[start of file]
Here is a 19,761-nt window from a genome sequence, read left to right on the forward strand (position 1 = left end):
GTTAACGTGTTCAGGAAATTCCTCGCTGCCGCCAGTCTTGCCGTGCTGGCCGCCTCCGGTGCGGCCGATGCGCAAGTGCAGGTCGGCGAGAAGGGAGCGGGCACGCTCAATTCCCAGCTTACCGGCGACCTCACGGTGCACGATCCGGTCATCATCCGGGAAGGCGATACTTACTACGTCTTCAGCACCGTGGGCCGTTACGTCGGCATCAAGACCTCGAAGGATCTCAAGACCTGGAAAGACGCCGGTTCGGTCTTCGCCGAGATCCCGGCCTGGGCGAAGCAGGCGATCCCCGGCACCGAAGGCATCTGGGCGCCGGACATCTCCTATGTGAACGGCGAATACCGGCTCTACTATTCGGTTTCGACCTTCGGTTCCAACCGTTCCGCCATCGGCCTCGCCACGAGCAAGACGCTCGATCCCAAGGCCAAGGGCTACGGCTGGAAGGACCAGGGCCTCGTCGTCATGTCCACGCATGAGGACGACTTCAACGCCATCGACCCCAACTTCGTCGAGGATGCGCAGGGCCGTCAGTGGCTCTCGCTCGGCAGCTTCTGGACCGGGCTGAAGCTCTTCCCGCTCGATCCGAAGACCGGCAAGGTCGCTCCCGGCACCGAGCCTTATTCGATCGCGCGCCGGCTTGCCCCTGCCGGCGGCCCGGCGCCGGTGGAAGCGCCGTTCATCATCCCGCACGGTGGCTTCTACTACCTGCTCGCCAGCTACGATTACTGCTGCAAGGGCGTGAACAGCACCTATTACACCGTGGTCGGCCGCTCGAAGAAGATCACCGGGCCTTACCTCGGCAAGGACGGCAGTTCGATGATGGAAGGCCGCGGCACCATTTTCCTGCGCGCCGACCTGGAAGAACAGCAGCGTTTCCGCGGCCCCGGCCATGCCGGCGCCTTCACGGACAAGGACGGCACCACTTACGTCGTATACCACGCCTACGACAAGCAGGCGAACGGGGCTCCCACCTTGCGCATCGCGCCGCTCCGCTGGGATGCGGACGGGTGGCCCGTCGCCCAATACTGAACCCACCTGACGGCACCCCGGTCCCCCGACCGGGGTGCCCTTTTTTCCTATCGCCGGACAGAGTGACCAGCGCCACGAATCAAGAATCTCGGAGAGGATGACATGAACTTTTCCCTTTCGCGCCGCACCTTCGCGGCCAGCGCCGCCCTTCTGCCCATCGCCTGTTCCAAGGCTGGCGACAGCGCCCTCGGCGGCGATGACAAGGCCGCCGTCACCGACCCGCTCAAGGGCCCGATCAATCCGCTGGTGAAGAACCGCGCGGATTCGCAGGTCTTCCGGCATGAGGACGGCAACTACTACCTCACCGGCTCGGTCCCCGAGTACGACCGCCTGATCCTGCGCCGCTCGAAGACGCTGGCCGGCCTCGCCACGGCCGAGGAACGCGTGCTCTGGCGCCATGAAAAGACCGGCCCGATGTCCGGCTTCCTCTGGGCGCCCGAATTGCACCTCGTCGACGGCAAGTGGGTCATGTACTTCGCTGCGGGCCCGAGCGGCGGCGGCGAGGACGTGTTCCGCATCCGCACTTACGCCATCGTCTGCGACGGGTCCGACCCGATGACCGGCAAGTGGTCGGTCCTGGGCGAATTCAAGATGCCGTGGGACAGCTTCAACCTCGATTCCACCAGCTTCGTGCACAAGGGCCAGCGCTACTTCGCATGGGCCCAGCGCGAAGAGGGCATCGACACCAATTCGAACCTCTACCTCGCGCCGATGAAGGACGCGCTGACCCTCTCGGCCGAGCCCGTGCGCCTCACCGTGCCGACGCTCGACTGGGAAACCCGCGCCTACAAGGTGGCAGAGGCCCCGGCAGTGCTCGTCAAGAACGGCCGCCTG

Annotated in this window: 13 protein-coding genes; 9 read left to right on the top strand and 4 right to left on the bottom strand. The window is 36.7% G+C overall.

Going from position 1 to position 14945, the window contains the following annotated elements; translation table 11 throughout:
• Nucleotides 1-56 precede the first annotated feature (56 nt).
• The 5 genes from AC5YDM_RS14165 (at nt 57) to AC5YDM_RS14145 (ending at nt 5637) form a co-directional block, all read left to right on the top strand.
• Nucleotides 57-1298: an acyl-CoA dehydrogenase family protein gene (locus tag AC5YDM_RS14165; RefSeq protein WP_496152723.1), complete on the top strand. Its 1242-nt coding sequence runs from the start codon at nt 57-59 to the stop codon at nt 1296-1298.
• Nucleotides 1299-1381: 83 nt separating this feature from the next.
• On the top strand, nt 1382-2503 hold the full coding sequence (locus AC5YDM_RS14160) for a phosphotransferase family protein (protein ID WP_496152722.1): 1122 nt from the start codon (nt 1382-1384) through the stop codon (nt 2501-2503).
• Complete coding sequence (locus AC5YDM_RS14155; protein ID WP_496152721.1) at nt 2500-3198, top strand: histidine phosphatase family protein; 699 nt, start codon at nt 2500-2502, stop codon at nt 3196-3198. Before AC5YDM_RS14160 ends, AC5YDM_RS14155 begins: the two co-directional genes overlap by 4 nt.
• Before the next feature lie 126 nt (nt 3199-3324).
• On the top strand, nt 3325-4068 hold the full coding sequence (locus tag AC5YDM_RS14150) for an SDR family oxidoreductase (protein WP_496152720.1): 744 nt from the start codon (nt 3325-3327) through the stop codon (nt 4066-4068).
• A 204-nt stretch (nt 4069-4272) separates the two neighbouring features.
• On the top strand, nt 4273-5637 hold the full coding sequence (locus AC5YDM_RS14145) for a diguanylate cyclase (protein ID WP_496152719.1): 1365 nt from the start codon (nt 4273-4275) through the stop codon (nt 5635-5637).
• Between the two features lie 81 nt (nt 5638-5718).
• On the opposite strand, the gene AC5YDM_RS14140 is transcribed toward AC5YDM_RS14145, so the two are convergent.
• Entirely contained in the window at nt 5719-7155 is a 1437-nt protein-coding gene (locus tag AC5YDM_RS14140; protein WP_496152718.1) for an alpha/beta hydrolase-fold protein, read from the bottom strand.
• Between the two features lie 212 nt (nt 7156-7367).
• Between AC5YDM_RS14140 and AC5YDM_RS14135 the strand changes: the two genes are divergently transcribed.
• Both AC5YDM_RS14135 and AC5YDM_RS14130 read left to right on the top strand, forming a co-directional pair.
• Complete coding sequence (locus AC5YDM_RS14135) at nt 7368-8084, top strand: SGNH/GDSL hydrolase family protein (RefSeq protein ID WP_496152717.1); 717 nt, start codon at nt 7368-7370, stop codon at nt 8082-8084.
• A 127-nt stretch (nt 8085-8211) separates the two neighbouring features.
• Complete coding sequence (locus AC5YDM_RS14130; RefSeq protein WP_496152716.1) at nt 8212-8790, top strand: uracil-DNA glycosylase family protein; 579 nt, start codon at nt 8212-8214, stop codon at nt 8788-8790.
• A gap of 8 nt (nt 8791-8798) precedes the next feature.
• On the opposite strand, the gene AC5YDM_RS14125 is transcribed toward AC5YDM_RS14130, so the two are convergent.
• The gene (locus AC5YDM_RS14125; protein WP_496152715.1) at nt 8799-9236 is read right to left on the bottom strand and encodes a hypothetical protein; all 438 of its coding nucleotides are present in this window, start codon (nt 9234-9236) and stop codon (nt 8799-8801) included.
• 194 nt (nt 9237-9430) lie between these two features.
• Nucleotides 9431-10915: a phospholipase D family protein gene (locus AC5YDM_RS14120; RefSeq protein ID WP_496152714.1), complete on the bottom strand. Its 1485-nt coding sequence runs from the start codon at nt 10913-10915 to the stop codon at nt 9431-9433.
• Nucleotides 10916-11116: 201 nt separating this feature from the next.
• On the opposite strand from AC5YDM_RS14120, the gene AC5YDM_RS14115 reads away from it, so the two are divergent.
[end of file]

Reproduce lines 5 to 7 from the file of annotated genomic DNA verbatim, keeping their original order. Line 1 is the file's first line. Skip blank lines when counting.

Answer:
• Nucleotides 1-56 precede the first annotated feature (56 nt).
• The 5 genes from AC5YDM_RS14165 (at nt 57) to AC5YDM_RS14145 (ending at nt 5637) form a co-directional block, all read left to right on the top strand.
• Nucleotides 57-1298: an acyl-CoA dehydrogenase family protein gene (locus tag AC5YDM_RS14165; RefSeq protein WP_496152723.1), complete on the top strand. Its 1242-nt coding sequence runs from the start codon at nt 57-59 to the stop codon at nt 1296-1298.